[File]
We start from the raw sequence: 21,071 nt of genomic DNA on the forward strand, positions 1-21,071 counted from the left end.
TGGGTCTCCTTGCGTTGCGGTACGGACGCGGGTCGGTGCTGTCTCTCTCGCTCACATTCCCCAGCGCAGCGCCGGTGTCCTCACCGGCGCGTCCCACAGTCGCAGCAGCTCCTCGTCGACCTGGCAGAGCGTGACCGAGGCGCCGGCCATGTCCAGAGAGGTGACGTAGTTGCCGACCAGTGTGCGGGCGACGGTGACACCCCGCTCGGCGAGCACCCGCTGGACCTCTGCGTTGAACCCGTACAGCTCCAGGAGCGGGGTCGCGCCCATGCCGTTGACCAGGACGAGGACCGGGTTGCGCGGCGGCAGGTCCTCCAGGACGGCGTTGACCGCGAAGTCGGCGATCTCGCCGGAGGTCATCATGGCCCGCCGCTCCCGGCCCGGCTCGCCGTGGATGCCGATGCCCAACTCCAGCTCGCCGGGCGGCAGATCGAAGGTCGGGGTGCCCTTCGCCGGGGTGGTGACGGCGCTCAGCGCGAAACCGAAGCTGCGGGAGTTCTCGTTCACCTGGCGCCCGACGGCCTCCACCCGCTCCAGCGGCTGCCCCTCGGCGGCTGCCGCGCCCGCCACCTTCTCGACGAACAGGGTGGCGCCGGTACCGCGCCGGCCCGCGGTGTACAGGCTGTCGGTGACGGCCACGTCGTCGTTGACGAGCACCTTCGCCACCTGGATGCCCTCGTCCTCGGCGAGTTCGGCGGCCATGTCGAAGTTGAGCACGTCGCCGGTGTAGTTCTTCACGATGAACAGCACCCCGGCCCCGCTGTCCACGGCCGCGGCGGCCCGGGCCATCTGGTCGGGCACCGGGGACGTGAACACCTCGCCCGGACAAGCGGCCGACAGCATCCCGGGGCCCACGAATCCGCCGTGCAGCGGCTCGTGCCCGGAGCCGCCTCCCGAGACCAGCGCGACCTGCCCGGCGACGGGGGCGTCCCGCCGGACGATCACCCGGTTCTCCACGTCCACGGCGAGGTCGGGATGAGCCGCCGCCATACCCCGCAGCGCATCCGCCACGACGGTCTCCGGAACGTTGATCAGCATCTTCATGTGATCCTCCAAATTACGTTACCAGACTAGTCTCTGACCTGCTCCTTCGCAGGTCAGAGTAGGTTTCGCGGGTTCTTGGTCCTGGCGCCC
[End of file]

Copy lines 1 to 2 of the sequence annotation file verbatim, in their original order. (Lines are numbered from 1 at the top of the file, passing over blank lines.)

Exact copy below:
We start from the raw sequence: 21,071 nt of genomic DNA on the forward strand, positions 1-21,071 counted from the left end.
TGGGTCTCCTTGCGTTGCGGTACGGACGCGGGTCGGTGCTGTCTCTCTCGCTCACATTCCCCAGCGCAGCGCCGGTGTCCTCACCGGCGCGTCCCACAGTCGCAGCAGCTCCTCGTCGACCTGGCAGAGCGTGACCGAGGCGCCGGCCATGTCCAGAGAGGTGACGTAGTTGCCGACCAGTGTGCGGGCGACGGTGACACCCCGCTCGGCGAGCACCCGCTGGACCTCTGCGTTGAACCCGTACAGCTCCAGGAGCGGGGTCGCGCCCATGCCGTTGACCAGGACGAGGACCGGGTTGCGCGGCGGCAGGTCCTCCAGGACGGCGTTGACCGCGAAGTCGGCGATCTCGCCGGAGGTCATCATGGCCCGCCGCTCCCGGCCCGGCTCGCCGTGGATGCCGATGCCCAACTCCAGCTCGCCGGGCGGCAGATCGAAGGTCGGGGTGCCCTTCGCCGGGGTGGTGACGGCGCTCAGCGCGAAACCGAAGCTGCGGGAGTTCTCGTTCACCTGGCGCCCGACGGCCTCCACCCGCTCCAGCGGCTGCCCCTCGGCGGCTGCCGCGCCCGCCACCTTCTCGACGAACAGGGTGGCGCCGGTACCGCGCCGGCCCGCGGTGTACAGGCTGTCGGTGACGGCCACGTCGTCGTTGACGAGCACCTTCGCCACCTGGATGCCCTCGTCCTCGGCGAGTTCGGCGGCCATGTCGAAGTTGAGCACGTCGCCGGTGTAGTTCTTCACGATGAACAGCACCCCGGCCCCGCTGTCCACGGCCGCGGCGGCCCGGGCCATCTGGTCGGGCACCGGGGACGTGAACACCTCGCCCGGACAAGCGGCCGACAGCATCCCGGGGCCCACGAATCCGCCGTGCAGCGGCTCGTGCCCGGAGCCGCCTCCCGAGACCAGCGCGACCTGCCCGGCGACGGGGGCGTCCCGCCGGACGATCACCCGGTTCTCCACGTCCACGGCGAGGTCGGGATGAGCCGCCGCCATACCCCGCAGCGCATCCGCCACGACGGTCTCCGGAACGTTGATCAGCATCTTCATGTGATCCTCCAAATTACGTTACCAGACTAGTCTCTGACCTGCTCCTTCGCAGGTCAGAGTAGGTTTCGCGGGTTCTTGGTCCTGGCGCCC